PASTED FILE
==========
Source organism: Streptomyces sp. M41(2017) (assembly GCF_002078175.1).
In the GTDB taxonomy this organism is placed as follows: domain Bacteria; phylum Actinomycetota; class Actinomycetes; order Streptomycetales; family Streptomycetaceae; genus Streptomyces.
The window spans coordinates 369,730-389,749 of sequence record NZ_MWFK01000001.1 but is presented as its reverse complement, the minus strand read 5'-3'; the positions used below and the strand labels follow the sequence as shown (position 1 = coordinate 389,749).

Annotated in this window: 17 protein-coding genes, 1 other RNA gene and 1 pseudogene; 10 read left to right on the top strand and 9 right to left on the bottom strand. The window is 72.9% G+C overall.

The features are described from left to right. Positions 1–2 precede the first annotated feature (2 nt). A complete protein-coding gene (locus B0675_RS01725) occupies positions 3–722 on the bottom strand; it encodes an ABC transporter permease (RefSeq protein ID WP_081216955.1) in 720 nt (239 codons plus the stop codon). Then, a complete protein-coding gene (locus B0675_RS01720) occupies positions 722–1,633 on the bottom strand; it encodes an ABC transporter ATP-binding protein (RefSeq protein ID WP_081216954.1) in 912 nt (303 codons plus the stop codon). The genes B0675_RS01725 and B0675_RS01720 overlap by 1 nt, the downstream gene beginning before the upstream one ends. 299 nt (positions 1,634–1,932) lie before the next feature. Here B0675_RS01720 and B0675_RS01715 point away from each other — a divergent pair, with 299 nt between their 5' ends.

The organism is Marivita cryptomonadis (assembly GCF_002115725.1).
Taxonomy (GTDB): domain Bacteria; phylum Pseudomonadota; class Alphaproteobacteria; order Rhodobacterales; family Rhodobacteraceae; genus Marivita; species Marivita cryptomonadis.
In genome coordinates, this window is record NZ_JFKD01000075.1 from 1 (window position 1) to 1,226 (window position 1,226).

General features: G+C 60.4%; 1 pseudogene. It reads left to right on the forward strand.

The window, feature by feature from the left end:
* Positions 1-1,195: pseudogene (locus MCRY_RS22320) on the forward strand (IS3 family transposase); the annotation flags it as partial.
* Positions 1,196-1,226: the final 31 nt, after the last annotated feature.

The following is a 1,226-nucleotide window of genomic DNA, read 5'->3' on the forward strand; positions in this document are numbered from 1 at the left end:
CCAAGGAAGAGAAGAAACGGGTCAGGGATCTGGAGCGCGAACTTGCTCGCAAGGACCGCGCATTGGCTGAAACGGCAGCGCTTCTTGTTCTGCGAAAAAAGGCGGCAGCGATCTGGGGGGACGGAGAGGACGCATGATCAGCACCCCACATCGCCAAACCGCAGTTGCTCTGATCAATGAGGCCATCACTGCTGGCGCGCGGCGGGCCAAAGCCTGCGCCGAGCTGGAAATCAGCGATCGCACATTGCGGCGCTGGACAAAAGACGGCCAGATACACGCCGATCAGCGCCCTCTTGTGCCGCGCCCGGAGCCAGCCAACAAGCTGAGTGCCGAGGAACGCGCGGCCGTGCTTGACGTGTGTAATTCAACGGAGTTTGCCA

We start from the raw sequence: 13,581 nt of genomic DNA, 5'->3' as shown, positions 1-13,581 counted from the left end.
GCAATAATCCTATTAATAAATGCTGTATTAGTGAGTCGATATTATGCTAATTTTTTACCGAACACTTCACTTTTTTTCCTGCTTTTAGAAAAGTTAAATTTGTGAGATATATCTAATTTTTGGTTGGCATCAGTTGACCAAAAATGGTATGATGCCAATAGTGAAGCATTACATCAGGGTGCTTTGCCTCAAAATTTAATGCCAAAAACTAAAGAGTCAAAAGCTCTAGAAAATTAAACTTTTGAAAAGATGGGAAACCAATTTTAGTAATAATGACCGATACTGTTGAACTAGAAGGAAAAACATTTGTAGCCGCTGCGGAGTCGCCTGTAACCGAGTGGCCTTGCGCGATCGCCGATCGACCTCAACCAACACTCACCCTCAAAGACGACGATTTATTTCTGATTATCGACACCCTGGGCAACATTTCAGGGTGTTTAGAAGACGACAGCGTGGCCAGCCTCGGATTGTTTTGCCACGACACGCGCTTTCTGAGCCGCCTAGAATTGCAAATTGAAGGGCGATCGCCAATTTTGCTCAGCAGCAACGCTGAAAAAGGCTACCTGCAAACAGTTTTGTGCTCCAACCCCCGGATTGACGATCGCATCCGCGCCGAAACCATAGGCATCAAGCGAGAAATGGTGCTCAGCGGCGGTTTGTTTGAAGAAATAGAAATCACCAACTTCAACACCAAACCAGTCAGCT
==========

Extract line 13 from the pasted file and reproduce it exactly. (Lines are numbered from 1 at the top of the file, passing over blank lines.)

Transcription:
The following is a 1,226-nucleotide window of genomic DNA, read 5'->3' on the forward strand; positions in this document are numbered from 1 at the left end: